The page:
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Quarantine pressure grows as infection rates now 18 times higher

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Another eight cases of COVID-19 have been detected in Queensland hotel quarantine – six of those in travellers returning from Papua New Guinea.

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The news came a day after Prime Minister Scott Morrison announced travel from PNG would be restricted, with passenger flights into Cairns suspended and caps on flights into Brisbane reduced.

The Palaszczuk government has also ramped up health services in the Torres Strait, and transferred all COVID-19 patients from Cairns to larger Brisbane hospitals, to ease pressure on far north Queensland clinicians.

Papua New Guinea is in the grip of a COVID-19 epidemic and there are concerns Torres Strait and Cape York communities could be at risk.

Premier Annastacia Palaszczuk today said Queensland had 48 active cases of COVID-19 after the detection of eight new cases in hotel quarantine.

“I think that’s one of the largest we’ve seen and six positives from those hotel quarantine cases are from Papua New Guinea,” Palaszczuk said.

“All of the measures that we announced yesterday (are) very timely.”

Even before the latest surge in cases, the infection rate in hotel quarantine was rising, due to travellers returning from more affected countries and carrying more contagious variants.

In the week ending March 14, the rate of infection among overseas arrivals in government quarantine was 1.96 per cent – almost 18 times higher than it was in October last year.

This is putting pressure on the health system as all travellers who test positive are taken to hospital. The hotel quarantine regime has also been the subject of various reviews.

“This past fortnight, we have recorded 55 new cases in hotel quarantine,” Palaszczuk said.

“That’s something that we need to be very aware of and, once again, I’ve been a very strong advocate of regional quarantine and we’re still yet to hear about that.”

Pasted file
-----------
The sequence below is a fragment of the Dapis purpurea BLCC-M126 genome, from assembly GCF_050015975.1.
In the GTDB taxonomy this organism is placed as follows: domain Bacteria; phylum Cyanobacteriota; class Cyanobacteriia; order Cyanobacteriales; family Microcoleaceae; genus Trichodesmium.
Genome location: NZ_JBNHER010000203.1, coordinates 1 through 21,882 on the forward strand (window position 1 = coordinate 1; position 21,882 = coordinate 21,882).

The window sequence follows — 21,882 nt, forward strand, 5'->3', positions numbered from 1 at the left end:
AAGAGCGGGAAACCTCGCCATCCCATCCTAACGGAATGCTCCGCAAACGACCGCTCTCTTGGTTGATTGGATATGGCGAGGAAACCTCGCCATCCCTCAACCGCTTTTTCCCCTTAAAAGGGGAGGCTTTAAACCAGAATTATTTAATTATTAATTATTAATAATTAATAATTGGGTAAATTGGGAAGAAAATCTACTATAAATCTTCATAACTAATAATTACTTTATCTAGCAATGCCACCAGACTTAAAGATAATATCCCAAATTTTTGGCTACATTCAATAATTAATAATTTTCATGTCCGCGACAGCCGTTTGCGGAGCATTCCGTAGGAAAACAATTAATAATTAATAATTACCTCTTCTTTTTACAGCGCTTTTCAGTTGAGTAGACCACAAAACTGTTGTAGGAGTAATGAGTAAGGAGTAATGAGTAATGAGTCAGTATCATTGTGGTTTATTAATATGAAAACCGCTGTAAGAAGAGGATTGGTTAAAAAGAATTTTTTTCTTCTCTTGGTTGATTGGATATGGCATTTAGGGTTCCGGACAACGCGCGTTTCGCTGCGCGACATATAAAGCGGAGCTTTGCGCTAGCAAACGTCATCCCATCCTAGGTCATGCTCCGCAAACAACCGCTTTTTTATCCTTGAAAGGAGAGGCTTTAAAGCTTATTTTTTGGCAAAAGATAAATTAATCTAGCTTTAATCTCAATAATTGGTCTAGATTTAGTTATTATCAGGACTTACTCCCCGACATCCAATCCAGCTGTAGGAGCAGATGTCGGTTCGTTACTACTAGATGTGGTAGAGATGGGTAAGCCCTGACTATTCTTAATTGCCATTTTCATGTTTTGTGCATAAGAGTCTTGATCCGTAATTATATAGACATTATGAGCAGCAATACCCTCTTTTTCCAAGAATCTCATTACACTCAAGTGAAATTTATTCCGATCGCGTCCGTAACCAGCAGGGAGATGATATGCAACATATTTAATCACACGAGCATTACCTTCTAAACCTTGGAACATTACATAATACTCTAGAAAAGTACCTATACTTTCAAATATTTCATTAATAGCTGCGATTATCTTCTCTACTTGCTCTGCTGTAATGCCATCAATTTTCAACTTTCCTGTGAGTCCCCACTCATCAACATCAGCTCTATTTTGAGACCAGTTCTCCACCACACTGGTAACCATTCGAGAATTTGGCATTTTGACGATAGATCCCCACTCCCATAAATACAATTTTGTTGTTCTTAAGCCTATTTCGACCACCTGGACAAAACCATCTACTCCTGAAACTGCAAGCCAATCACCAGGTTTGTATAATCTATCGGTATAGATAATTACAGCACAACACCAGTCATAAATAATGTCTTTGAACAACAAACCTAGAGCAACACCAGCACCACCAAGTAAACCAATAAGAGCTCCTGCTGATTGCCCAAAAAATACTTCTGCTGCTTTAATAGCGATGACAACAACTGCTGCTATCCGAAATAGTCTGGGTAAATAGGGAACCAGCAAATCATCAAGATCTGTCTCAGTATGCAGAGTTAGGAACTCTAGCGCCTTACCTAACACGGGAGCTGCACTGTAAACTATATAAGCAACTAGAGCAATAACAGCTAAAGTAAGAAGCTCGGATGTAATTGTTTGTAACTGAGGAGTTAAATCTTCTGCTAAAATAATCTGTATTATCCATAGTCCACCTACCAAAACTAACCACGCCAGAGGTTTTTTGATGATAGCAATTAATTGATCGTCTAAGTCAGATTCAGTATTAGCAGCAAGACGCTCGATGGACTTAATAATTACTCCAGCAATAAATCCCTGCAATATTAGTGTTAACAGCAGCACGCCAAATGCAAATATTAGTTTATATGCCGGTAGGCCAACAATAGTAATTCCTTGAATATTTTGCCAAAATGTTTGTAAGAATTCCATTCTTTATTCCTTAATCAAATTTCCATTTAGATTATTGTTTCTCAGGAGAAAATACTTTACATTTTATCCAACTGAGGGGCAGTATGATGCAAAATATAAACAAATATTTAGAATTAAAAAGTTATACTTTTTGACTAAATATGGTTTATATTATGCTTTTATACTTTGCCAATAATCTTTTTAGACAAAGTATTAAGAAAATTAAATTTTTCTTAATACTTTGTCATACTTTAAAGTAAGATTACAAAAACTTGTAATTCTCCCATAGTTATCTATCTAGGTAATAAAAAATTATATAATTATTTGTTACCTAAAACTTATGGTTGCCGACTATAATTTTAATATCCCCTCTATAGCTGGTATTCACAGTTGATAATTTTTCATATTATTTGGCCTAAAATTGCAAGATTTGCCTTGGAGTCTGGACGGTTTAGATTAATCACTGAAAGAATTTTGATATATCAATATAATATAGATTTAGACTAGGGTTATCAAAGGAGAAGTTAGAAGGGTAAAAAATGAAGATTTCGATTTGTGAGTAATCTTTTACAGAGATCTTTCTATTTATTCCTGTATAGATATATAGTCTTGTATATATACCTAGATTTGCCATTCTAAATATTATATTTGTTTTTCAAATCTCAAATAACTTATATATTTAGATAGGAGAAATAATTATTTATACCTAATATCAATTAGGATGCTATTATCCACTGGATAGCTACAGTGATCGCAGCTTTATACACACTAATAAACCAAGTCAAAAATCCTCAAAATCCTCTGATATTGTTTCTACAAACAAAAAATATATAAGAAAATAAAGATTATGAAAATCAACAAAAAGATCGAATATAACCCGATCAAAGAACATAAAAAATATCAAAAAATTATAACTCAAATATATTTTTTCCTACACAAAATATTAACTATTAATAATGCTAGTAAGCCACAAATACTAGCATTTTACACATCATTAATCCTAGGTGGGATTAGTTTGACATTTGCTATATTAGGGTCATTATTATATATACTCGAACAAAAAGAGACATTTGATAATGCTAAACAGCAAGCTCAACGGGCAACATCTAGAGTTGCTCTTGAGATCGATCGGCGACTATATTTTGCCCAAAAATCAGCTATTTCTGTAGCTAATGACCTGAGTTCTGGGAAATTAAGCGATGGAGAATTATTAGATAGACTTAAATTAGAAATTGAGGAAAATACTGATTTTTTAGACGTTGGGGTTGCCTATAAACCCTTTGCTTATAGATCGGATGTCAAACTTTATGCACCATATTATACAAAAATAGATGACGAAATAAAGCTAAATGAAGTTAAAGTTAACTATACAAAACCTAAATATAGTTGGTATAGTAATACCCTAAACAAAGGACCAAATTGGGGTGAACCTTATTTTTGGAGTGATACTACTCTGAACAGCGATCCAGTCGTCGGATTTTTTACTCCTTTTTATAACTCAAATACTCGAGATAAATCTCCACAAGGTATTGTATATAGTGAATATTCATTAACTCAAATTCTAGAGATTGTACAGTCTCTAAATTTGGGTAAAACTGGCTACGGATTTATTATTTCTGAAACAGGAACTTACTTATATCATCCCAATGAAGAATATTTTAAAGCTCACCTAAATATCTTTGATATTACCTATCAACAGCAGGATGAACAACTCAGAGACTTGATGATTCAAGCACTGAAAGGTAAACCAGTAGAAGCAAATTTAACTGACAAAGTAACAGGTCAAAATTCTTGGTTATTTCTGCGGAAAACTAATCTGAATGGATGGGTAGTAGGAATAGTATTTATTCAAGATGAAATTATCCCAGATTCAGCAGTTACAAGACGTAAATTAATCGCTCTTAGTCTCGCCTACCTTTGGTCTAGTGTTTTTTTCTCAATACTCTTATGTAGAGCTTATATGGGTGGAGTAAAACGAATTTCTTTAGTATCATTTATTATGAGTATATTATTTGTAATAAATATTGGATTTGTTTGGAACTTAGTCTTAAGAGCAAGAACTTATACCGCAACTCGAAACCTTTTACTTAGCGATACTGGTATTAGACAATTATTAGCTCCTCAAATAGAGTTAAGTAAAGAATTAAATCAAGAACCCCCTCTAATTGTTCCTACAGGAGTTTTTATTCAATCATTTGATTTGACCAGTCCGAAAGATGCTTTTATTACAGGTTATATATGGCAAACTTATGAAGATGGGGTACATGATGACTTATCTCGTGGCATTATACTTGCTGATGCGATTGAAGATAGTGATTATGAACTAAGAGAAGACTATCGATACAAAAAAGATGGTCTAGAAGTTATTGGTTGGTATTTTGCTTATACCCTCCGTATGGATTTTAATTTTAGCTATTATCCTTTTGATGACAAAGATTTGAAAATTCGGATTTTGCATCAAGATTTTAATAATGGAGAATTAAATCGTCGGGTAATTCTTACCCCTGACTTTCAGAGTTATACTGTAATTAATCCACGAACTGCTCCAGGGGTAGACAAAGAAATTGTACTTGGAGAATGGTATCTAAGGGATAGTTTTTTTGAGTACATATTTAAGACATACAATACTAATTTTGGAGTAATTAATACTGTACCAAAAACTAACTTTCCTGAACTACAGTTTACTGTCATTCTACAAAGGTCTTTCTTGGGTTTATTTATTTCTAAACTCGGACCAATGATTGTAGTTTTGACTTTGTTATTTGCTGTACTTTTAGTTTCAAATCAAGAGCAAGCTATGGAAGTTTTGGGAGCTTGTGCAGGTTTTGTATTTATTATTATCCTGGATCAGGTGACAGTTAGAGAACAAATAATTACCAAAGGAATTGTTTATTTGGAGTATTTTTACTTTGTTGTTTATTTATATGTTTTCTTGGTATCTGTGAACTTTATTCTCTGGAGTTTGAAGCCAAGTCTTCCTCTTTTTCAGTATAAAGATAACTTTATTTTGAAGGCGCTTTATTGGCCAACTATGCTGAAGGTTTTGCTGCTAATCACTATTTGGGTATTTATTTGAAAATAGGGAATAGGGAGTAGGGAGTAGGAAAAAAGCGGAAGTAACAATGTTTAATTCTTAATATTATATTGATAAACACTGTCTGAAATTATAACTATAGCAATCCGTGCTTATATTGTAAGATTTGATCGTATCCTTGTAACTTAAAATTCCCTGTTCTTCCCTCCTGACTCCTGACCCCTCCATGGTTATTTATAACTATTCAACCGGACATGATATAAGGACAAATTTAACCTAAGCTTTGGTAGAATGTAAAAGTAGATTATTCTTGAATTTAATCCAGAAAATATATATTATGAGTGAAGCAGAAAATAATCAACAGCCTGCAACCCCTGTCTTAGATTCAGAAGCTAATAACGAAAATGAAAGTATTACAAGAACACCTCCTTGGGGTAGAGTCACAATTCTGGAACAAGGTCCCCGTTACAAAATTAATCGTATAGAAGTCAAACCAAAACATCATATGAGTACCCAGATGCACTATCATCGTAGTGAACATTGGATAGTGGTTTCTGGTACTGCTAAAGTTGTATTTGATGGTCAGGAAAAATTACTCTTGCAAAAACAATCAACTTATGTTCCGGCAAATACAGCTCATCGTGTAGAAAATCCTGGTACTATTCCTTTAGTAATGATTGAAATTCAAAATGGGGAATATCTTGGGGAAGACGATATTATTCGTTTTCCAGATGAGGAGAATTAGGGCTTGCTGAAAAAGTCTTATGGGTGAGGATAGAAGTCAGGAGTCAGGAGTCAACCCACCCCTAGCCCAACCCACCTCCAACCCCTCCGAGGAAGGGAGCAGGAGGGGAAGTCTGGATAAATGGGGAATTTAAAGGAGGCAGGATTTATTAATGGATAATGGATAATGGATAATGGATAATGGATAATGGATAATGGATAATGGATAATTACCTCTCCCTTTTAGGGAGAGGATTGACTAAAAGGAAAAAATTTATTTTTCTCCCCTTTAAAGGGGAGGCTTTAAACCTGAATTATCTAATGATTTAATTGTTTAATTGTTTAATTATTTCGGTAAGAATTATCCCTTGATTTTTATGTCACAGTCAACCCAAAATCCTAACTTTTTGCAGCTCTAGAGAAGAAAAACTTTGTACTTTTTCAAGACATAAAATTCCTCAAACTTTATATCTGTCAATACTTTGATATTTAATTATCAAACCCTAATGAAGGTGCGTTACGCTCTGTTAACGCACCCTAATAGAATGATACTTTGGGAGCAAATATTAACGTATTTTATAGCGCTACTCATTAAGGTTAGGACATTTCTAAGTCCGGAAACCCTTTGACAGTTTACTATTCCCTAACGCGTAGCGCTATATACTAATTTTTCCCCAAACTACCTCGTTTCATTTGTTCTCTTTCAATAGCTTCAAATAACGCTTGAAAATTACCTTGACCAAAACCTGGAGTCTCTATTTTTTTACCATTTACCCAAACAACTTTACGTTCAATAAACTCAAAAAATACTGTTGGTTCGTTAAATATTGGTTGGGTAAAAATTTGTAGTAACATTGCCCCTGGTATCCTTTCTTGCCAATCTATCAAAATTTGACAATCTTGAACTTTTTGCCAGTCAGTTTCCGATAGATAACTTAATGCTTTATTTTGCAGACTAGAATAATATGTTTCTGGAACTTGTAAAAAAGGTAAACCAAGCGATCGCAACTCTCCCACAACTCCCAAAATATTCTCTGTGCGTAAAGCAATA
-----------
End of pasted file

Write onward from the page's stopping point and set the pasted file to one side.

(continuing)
The Morrison Government has yet to agree to allow international flights to land at Toowoomba’s Wellcamp Airport to support a proposed purpose-built, self-contained and self-funded quarantine facility.

Since the start of the pandemic, more than 75 per cent of Queensland’s COVID-19 cases have been detected in hotel quarantine, but the recently arrived UK variant has leaked out of the Hotel Grand Chancellor twice and even the Princess Alexandra Hospital once.

Palaszczuk said a rapid response to the latest quarantine breaches appeared to have contained the outbreak and an announcement would be made tomorrow on easing the restrictions.

She also defended the government yesterday calling on anyone with a history of severe allergic reactions to delay getting the AstraZeneca vaccine, saying Health Minister Yvette D’Ath was upfront about the issue – four people experienced reactions after getting their shot – and the advice changed after subsequent communication with the Therapeutic Goods Administration.

People will still be asked to wait 30 minutes instead of 15 minutes for any adverse reactions to appear but it will not have any impact on the rollout of the program.

“The vaccination program is going full steam ahead,” said Palaszczuk, who was in Port Douglas to announce a tourism taskforce would help the industry recover from travel restrictions and the economic downturn.

This afternoon, federal Health Minister Greg Hunt backed Queensland’s handling of adverse reactions, saying “they were being cautious, there’s no criticism from the Commonwealth”. He also took the opportunity to highlight the lack of new border restrictions after community-acquired cases in Queensland and NSW.

“Two cases, two states, no border closures – I think that’s a very significant moment for Australia,” Hunt said.

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